It started when someone recommended Karen Swallow Prior’s Booked to me, and I grabbed it one afternoon from the school library. In this book, Prior organizes each chapter around one of the books that have been most formative in her life and faith, creating a memoir of sorts. The chapter on Jane Eyre focuses on identity formation, especially in adolescence - which we all will agree is - as Prior writes - “a time of becoming” (78). Then she goes on to talk about nonconformity and continues to play with the word becoming: “I mistook nonconformity for freedom and in so doing found myself anything but free. For it is in conformity to one’s true nature that one is most becoming in both senses of the word: well-fitted and beautiful” (91). I love the wordplay - here and elsewhere in the book, but it is more than just play. It is an often intellectual, almost academic book, but it is not inaccessible. The life and the literature are well-balanced, and I fully enjoyed it.

While reading Booked, I was reminded of Nick Hornby’s “Stuff I’ve Been Reading” column that originates in The Believer magazine and is collected in several volumes, and one afternoon, I went home and just ordered them all. I had the completely ridiculous idea that I might use one of them as my Summer Reading selection. Why ridiculous, you ask? Because Hornby’s hilarious and oh-so-insightful thoughts are sometimes laced with profanity - not a thing that bothers me so much, but probably not what the parents at my school would be most interested in me assigning. Upon realizing their inappropriateness, I should have set them aside and picked up another Summer Reading possibility, but I couldn’t. In fact, I could hardly set them aside at all. February may be a short month, but I have read them all this month, and I couldn’t be happier about it. The column is (usually) a monthly thing where Hornby opens with two lists: Books Bought and Books Read. As I read (and read and read) these columns, I found myself making a list of my own: Books Nick Hornby Thinks I Should Read. Seriously. It’s a list I’ve actually made.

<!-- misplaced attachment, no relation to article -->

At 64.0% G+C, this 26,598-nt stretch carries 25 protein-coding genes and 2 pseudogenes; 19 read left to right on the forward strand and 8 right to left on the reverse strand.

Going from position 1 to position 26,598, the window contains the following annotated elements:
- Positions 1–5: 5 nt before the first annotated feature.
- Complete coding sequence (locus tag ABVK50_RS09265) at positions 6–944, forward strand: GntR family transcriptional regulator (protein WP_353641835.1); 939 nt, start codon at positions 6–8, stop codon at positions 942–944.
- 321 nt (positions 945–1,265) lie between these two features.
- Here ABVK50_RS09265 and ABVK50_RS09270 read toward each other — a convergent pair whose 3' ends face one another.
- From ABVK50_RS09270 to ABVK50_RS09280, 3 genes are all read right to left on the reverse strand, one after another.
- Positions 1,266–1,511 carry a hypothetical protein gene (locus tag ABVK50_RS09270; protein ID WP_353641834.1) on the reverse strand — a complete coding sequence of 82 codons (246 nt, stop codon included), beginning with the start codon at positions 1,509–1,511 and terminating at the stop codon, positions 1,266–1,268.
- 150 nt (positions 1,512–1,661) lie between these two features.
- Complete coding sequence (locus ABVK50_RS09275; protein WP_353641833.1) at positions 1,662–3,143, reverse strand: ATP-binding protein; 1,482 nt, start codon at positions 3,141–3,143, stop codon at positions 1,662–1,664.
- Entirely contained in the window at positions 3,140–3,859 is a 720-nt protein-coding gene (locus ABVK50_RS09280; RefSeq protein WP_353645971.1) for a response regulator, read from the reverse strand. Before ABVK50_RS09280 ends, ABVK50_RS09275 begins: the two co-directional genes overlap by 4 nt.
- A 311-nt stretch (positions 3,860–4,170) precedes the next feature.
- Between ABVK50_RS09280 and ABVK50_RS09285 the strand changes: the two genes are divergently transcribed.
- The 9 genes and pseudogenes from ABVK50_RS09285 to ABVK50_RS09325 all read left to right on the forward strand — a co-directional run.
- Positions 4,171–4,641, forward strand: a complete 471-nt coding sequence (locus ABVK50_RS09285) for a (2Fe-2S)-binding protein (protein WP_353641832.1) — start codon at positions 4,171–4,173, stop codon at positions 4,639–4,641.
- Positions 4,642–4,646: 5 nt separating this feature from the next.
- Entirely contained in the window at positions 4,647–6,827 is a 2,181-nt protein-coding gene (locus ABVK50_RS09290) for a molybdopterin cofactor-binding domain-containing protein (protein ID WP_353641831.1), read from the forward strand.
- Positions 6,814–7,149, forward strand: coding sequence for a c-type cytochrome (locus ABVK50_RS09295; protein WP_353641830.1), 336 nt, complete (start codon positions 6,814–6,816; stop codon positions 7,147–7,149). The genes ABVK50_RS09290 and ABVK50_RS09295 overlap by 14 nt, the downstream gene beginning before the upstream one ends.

I’m going to write more about my joy over these collected columns in a bit, but besides The List, reading these pieces gave me an idea for the blog, and I thought I might steal the concept in just one important way. I can’t be as smart and honest and humble and straight-up funny as Hornby is, but I can write one longish piece on each month’s reading experience and maybe, just maybe, the blog might come back to life.

12.08.2014

*Gasp* -Glub- Flail

It's the end of the year, and though I hate to be a cliche, I am drowning in student work. I have neglected this space for too long, however, especially when I need to announce the winner of the Dirty Chick giveaway:

Christine LaRue!!

I will email you promptly to get your mailing address and get you a book, Christine! Happy Reading.

That task completed, I must now return to the land of the grading. Before I go, though, I wanted to comment on how rich my reading life has been lately. I finished Ruth Ozeki's A Tale for the Time Being a week or more ago, and it was tremendous. Thoughtful and thought-provoking and oh-so-smart. Do read it. (Caution: there is continuous dealing with difficult subjects such as bullying, rape, and suicide). I also read R. J. Palacio's Wonder last week for our Girls+Mamas book club. Have I told you guys about that? It is going swimmingly. The book did not woo me immediately; there were some authorial choices I didn't agree with, some writing I thought was meh, but by the end, I was a weepy mess, and that is not at all a common event for me. It is a sweet and emotional look at empathy and school life and family and love, and I urge you to read it as well.

Oh yeah, while I'm at it, I'll urge you to "always try to be a little kinder than is necessary."

That is all.

I'll see you in another week, I hope!

PS: It always seems to be easier to be a little kinder than is necessary once the Christmas lights go up on the tree. Ours got hung yesterday, and I think I'll spend the next 5 minutes notgrading and notblogging and drinking coffee by the light of the tree. Mmmm....